Access

You are not currently logged in.

Access your personal account or get JSTOR access through your library or other institution:

login

Log in to your personal account or through your institution.

If You Use a Screen Reader

This content is available through Read Online (Free) program, which relies on page scans. Since scans are not currently available to screen readers, please contact JSTOR User Support for access. We'll provide a PDF copy for your screen reader.

Global Communities and Hybrid Cultures: Early Gay and Lesbian Electoral Activism in Brazil and Mexico

Rafael de la Dehesa
Latin American Research Review
Vol. 42, No. 1 (2007), pp. 29-51
Stable URL: http://www.jstor.org/stable/4499352
Page Count: 23
  • Read Online (Free)
  • Download ($14.00)
  • Subscribe ($19.50)
  • Cite this Item
Since scans are not currently available to screen readers, please contact JSTOR User Support for access. We'll provide a PDF copy for your screen reader.
Global Communities and Hybrid Cultures: Early Gay and Lesbian Electoral Activism in Brazil and Mexico
Preview not available

Abstract

Scholars have recast debates on globalization by emphasizing both national actors' selective appropriation of transnational practices and their hybrid reinvention in national settings. Drawing on Nestor García Canclini's concepts of "global communities" and "hybrid cultures," I explore these debates by comparing gay and lesbian activists' first experiments in electoral activism in Mexico and Brazil, both occurring in 1982. The different electoral strategies that prevailed in each country drew on the transnational arena in different ways. To explain these differences, I consider the relative strength of competing sectors within heterogeneous social movement fields and their variable participation in competing global communities. The relative influence of these sectors and thus the relative salience of specific transnational practices, in turn, reflected each movement's embeddedness in broader opposition movements to authoritarian regimes. Finally, I argue that these practices should be read contextually, with attention given to their transformation and limitations in national settings. /// Varios académicos han abordado los debates acerca de la globalización enfatizando tanto la apropriación selectiva de prácticas transnacionales por actores nacionales como la reinvención de éstas prácticas en marcos nacionales. En base a los conceptos de "comunidades globales" y "culturas híbridas" acuñados por Nestor García Canclini, exploro estos debates comparando los primeros experimentos de activismo electoral realizados por homosexuales y lesbianas en México y Brasil, ocurridos en el año 1982. Las diferentes estrategias electorales que fueron utilizadas en cada país devinieron de la arena transnacional de distintos modos. Para explicar estas diferencias, considero la fuerza relativa de diversos sectores compitiendo dentro de "campos" de activismo heterogéneos y su participación en comunidades globales rivales. La relativa influencia de estos sectores y por tanto la relativa importancia de practicas transnacionales específicas, a su vez, reflejaron la participación de cada movimiento en movimientos mas amplios movilizando contra regímenes autoritarios. Finalmente, argumento que estas prácticas deben ser comprendidas en su contexto, prestando atención a sus transformaciones y limitaciones en los respectivos marcos nacionales.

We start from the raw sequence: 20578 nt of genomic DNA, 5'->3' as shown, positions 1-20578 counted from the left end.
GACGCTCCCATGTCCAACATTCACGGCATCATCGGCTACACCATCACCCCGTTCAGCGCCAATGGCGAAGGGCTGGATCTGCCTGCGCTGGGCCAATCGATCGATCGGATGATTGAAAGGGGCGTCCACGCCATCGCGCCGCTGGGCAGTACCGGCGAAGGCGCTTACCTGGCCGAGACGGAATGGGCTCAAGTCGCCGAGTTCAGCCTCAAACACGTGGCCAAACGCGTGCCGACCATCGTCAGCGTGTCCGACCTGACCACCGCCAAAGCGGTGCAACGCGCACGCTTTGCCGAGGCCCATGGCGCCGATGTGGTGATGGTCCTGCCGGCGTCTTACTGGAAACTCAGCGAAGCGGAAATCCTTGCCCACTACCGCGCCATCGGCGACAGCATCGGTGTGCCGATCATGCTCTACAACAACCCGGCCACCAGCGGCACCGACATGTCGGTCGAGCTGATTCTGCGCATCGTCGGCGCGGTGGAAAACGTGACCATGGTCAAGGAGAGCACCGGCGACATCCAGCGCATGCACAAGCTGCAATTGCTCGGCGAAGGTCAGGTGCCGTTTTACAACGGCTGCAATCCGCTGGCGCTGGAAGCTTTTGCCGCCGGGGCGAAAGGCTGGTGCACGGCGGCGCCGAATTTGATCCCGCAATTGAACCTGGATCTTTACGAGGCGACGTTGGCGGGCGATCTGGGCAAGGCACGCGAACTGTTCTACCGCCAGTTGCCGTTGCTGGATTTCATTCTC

Page Thumbnails

  • Thumbnail: Page 
[29]
    [29]
  • Thumbnail: Page 
30
    30
  • Thumbnail: Page 
31
    31
  • Thumbnail: Page 
32
    32
  • Thumbnail: Page 
33
    33
  • Thumbnail: Page 
34
    34
  • Thumbnail: Page 
35
    35
  • Thumbnail: Page 
36
    36
  • Thumbnail: Page 
37
    37
  • Thumbnail: Page 
38
    38
  • Thumbnail: Page 
39
    39
  • Thumbnail: Page 
40
    40
  • Thumbnail: Page 
41
    41
  • Thumbnail: Page 
42
    42
  • Thumbnail: Page 
43
    43
  • Thumbnail: Page 
44
    44
  • Thumbnail: Page 
45
    45
  • Thumbnail: Page 
46
    46
  • Thumbnail: Page 
47
    47
  • Thumbnail: Page 
48
    48
  • Thumbnail: Page 
49
    49
  • Thumbnail: Page 
50
    50
  • Thumbnail: Page 
51
    51